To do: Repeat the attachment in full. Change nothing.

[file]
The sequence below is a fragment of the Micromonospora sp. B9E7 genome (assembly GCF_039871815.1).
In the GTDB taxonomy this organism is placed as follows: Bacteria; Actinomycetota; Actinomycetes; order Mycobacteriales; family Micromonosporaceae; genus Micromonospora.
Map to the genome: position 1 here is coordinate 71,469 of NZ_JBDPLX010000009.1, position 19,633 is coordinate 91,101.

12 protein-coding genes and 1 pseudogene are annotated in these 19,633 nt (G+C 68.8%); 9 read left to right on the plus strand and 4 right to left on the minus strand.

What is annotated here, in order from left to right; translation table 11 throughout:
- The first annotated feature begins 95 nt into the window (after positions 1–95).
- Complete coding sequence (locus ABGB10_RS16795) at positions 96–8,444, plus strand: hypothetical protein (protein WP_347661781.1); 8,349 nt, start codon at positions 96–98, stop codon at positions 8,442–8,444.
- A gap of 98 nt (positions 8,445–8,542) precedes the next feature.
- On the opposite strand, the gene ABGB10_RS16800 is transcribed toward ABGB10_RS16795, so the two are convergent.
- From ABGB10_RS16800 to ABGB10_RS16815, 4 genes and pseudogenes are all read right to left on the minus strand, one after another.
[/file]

The sequence below is a fragment of the Micromonospora sp. B9E7 genome (assembly GCF_039871815.1).
In the GTDB taxonomy this organism is placed as follows: Bacteria; Actinomycetota; Actinomycetes; order Mycobacteriales; family Micromonosporaceae; genus Micromonospora.
Map to the genome: position 1 here is coordinate 71,469 of NZ_JBDPLX010000009.1, position 19,633 is coordinate 91,101.

12 protein-coding genes and 1 pseudogene are annotated in these 19,633 nt (G+C 68.8%); 9 read left to right on the plus strand and 4 right to left on the minus strand.

What is annotated here, in order from left to right; translation table 11 throughout:
- The first annotated feature begins 95 nt into the window (after positions 1–95).
- Complete coding sequence (locus ABGB10_RS16795) at positions 96–8,444, plus strand: hypothetical protein (protein WP_347661781.1); 8,349 nt, start codon at positions 96–98, stop codon at positions 8,442–8,444.
- A gap of 98 nt (positions 8,445–8,542) precedes the next feature.
- On the opposite strand, the gene ABGB10_RS16800 is transcribed toward ABGB10_RS16795, so the two are convergent.
- From ABGB10_RS16800 to ABGB10_RS16815, 4 genes and pseudogenes are all read right to left on the minus strand, one after another.